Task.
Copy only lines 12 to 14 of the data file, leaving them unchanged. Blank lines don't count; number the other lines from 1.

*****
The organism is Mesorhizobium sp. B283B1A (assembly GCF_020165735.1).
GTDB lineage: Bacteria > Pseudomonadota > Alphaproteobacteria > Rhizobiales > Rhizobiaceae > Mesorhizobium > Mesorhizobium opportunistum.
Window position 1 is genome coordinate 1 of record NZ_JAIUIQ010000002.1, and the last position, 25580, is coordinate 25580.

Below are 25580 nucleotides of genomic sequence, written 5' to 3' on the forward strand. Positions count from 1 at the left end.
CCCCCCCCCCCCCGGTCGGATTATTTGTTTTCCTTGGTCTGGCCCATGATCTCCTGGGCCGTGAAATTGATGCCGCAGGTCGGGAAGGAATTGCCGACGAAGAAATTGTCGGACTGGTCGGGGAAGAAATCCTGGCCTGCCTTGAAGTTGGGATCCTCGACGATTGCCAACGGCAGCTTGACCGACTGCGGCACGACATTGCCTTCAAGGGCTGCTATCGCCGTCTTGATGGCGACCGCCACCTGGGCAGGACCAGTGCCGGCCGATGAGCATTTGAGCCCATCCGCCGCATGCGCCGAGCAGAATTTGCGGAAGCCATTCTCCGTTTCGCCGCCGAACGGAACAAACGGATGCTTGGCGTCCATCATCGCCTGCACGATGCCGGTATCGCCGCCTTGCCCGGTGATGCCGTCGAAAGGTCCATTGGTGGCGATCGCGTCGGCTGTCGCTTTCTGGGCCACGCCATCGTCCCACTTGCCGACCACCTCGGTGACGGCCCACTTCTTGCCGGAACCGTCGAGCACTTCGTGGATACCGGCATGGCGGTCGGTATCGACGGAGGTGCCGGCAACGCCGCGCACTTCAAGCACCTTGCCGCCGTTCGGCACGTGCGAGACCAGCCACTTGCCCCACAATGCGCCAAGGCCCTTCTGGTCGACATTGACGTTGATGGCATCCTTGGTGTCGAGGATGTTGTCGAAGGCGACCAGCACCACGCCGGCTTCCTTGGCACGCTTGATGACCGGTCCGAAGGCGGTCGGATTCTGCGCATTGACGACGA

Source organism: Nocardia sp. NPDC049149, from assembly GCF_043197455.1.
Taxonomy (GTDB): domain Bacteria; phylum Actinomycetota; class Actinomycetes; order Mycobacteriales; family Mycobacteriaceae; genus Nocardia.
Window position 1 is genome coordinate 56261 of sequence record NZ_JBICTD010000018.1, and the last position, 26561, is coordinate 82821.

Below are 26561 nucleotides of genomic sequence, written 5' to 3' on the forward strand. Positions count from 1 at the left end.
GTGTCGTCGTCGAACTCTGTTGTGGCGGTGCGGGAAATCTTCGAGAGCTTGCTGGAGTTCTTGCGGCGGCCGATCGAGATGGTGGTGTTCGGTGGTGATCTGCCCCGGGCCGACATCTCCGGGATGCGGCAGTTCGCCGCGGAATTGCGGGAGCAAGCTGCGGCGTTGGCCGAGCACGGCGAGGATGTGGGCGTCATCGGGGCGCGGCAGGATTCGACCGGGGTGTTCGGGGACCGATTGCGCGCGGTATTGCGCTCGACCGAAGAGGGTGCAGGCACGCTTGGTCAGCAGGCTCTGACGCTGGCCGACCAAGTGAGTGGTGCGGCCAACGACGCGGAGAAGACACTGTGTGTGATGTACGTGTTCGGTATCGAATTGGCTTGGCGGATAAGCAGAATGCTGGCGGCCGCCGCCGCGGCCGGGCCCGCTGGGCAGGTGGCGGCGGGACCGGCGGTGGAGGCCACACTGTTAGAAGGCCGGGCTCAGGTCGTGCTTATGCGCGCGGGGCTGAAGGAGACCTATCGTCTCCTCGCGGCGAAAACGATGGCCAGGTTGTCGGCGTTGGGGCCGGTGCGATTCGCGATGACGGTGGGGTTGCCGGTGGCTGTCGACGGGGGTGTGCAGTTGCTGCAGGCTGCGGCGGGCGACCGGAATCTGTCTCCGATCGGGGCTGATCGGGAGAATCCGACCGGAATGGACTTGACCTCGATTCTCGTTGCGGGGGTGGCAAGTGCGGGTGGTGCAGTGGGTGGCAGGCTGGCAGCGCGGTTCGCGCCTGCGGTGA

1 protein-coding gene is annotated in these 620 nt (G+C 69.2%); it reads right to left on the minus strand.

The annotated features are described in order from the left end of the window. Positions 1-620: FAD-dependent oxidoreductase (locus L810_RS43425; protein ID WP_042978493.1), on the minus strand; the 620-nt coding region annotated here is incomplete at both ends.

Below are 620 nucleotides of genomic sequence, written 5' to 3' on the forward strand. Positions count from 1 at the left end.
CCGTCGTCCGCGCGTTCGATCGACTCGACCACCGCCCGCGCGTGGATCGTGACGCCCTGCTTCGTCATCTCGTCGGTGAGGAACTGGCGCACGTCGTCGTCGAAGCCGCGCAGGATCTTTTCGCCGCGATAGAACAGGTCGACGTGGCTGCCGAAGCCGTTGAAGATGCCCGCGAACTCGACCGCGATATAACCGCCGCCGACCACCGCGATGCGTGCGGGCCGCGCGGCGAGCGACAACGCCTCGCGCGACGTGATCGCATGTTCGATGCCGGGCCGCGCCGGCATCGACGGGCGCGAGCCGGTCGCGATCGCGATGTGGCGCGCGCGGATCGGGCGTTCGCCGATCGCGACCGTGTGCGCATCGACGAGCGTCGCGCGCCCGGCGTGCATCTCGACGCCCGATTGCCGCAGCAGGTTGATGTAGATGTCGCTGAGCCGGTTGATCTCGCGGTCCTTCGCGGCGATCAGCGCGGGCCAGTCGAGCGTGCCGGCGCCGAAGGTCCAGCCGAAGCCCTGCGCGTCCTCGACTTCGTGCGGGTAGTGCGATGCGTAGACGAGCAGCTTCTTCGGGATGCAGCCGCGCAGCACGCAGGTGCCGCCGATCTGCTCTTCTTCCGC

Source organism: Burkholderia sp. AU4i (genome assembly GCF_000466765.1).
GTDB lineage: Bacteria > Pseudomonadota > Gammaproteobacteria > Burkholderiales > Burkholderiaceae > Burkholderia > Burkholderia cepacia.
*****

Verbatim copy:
The annotated features are described in order from the left end of the window. Positions 1-620: FAD-dependent oxidoreductase (locus L810_RS43425; protein ID WP_042978493.1), on the minus strand; the 620-nt coding region annotated here is incomplete at both ends.

Below are 620 nucleotides of genomic sequence, written 5' to 3' on the forward strand. Positions count from 1 at the left end.
CCGTCGTCCGCGCGTTCGATCGACTCGACCACCGCCCGCGCGTGGATCGTGACGCCCTGCTTCGTCATCTCGTCGGTGAGGAACTGGCGCACGTCGTCGTCGAAGCCGCGCAGGATCTTTTCGCCGCGATAGAACAGGTCGACGTGGCTGCCGAAGCCGTTGAAGATGCCCGCGAACTCGACCGCGATATAACCGCCGCCGACCACCGCGATGCGTGCGGGCCGCGCGGCGAGCGACAACGCCTCGCGCGACGTGATCGCATGTTCGATGCCGGGCCGCGCCGGCATCGACGGGCGCGAGCCGGTCGCGATCGCGATGTGGCGCGCGCGGATCGGGCGTTCGCCGATCGCGACCGTGTGCGCATCGACGAGCGTCGCGCGCCCGGCGTGCATCTCGACGCCCGATTGCCGCAGCAGGTTGATGTAGATGTCGCTGAGCCGGTTGATCTCGCGGTCCTTCGCGGCGATCAGCGCGGGCCAGTCGAGCGTGCCGGCGCCGAAGGTCCAGCCGAAGCCCTGCGCGTCCTCGACTTCGTGCGGGTAGTGCGATGCGTAGACGAGCAGCTTCTTCGGGATGCAGCCGCGCAGCACGCAGGTGCCGCCGATCTGCTCTTCTTCCGC